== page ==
• By the movie's midpoint, the Wachowski brothers' screenplay has gotten so bogged down in back story that it takes 40 minutes for director James McTiegue to get back to the explosions that his 16-year-old target audience assumes will solve everything.

    Oct 18, 2008 | Full Review…

    Bob Mondello

    Top Critic

Audience Reviews for V for Vendetta

  • Sep 27, 2016
    In 2005, I was blissfully enthralled by Natalie Portman in her follicular heyday, so I didn't quite appreciate the philosophical core of this visually and aurally stunning film. I love the high angle shots in the onyx, low-lit war room, with all those contemptuous whites of eyes staring up at the oppressive video feed of our corn-grilled chancellor. I love Dario Marianelli's soaring arpeggios and was surprised that I hadn't taken notice of him until "Atonement" in 2007. I love the brilliantly paced and lovingly lit second act when Evey is taken prisoner and we learn Valerie's heartbreaking story. I must also give kudos to the impressive cadre of British thespians that I was unfamiliar with before. Stephen Rea's yammy face and the smallest twitch of his lips convey Inspector Finch's every disguised exasperation at the tyrannical government he's tasked to protect, and this time around, I was truly invested in his character arc. Ben Miles of "Coupling" is also quite high of power and forehead. Natalie Portman's accent falls off at times, but the lispiness seems at least consistent, and her performance throughout is every bit as good as her Oscar-winning one, though I do think she plays too coy during her "confession" with Father Lilliman so that she seems to be toying with him to aid in V's plan instead of seeking asylum for herself.
    Alice S Super Reviewer
  • Jul 19, 2013
    "Remember, remember the 5th of November..." Based on the Alan Moore graphic novel, V for Vendetta is a controversial science fiction thriller. In a dystopian future Britain has become a totalitarian dictatorship, but a mysterious anarchist dressed in a Guy Fawkes mask calls upon the citizenry to rebel, and plans to blowup Parliament. Featuring Hugo Weaving, Natalie Portman, and John Hurt, the casting's pretty strong (though it's Weaving's performance that carries the film). The dialog is especially well-written, and has a very fluid, lyrical quality to it. Additionally, the action sequences are intense and exciting; with some impressive uses of special effects. However, the left-wing politics are too extreme, and end up hurting the effectiveness of the allegorical and satirical aspects of the film. Provocative and well-crafted, V for Vendetta delivers an impassioned and powerful tale that continues to resonate with audiences.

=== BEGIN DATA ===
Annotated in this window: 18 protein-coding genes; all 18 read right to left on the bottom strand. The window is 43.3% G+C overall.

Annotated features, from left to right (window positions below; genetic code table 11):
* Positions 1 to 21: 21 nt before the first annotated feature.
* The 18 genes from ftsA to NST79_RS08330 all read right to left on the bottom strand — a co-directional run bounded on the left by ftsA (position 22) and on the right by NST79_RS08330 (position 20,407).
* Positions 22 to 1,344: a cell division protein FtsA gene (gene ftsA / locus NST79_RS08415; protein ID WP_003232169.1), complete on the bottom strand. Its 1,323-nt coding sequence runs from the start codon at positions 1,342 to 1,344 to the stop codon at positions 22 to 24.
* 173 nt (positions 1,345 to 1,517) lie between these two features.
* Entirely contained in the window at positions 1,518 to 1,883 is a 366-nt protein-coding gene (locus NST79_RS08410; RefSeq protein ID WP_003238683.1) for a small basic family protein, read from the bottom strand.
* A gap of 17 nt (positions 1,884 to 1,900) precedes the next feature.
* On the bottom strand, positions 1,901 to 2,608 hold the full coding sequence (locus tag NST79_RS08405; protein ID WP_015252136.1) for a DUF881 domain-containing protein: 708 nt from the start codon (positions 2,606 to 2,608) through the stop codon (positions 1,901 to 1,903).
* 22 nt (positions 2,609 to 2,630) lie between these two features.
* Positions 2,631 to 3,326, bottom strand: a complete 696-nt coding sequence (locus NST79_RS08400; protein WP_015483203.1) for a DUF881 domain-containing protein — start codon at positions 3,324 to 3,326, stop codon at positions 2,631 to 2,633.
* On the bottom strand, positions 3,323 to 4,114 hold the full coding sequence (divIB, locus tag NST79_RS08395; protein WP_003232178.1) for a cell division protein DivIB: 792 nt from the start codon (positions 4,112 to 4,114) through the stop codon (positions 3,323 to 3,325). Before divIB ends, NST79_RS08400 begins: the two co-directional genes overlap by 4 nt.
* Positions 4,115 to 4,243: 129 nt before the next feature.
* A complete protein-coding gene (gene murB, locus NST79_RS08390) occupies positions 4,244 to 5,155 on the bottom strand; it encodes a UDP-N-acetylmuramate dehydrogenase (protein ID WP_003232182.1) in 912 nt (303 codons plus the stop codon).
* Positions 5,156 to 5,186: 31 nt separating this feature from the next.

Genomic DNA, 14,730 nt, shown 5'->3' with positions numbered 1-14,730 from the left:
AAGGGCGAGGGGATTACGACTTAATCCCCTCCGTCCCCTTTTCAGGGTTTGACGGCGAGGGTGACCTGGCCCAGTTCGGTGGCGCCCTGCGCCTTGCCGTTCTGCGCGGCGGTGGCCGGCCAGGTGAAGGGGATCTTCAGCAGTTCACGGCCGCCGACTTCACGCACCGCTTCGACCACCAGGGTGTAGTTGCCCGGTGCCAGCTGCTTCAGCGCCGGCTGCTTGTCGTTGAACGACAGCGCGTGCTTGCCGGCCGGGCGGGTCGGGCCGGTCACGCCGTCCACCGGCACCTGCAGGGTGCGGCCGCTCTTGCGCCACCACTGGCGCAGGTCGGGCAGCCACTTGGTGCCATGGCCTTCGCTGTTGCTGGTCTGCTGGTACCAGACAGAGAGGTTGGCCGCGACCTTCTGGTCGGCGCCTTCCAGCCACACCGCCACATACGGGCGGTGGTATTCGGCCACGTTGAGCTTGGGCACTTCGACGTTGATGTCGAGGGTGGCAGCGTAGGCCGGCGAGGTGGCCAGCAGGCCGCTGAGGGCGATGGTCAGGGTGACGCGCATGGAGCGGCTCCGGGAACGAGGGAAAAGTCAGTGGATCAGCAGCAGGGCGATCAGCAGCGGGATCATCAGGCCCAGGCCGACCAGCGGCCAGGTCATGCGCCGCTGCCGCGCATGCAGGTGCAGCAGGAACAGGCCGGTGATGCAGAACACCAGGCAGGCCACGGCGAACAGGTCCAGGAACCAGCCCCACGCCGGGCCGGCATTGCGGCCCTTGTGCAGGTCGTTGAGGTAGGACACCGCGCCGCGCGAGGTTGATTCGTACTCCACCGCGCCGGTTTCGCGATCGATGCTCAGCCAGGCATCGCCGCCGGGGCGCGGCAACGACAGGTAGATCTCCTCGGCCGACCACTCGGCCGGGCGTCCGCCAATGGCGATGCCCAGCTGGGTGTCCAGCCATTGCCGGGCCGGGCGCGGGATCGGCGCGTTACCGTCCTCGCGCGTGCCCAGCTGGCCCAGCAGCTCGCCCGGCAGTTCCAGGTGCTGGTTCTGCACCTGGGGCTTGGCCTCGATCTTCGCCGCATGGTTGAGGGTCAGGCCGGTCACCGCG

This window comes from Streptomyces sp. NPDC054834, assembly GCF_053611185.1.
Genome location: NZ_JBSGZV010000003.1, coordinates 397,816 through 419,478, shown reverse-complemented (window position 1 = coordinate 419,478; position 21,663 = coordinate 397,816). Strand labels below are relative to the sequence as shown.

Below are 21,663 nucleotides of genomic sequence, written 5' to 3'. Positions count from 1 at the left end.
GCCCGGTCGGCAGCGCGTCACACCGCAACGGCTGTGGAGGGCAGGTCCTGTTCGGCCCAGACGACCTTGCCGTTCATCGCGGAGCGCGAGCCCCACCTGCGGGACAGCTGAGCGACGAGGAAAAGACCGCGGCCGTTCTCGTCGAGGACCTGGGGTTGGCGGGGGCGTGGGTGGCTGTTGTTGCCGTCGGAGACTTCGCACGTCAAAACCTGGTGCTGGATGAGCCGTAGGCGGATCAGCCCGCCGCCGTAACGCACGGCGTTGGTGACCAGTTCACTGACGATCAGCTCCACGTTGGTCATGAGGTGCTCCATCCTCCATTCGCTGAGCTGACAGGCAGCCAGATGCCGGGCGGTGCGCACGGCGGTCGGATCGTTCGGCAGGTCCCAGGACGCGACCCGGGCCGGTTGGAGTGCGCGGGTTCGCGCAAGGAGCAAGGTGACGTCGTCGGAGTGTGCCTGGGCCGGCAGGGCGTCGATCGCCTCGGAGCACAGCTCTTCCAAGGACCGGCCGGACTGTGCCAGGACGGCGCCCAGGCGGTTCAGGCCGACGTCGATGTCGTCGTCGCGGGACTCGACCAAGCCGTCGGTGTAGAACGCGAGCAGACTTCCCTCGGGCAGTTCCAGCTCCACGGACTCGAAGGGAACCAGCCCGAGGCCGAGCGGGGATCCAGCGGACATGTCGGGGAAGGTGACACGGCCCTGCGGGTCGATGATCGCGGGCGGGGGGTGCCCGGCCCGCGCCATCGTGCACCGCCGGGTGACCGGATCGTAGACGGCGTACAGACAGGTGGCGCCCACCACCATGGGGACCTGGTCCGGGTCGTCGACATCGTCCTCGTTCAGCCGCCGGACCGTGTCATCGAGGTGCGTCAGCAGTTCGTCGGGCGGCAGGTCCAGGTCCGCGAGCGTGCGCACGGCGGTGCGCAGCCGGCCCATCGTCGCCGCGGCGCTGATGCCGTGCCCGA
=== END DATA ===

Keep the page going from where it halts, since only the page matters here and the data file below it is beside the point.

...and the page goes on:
Dann M Super Reviewer
  • Jun 29, 2013
    At first, I wasn't very interested in seeing V for Vendetta. But I just decided to give it a shot, because of the main character's iconic mask which I thought looked pretty damn cool! It turns out V for Vendetta follows a vigilante who fights off a fascist government in this totalitarian state in London and takes place in the near future. Now i'm not a fan when it comes to politics, and war, and government and what not, because usually, I don't understand any of it. But I did understand this movie quite a bit actually and ended up really liking it. Sure, it's not action-packed and it is the most fast-paced movie in the world, but it was still very entertaining. V is like a more badass version of Zorro and is just completely awesome. I also liked the conclusion to the film as well. Overall, I liked V for Vendetta, and it actually didn't turn out as bad as I thought it would be; but it still isn't the greatest Action/Drama movie out there.
    Jacob P Super Reviewer
  • Mar 24, 2013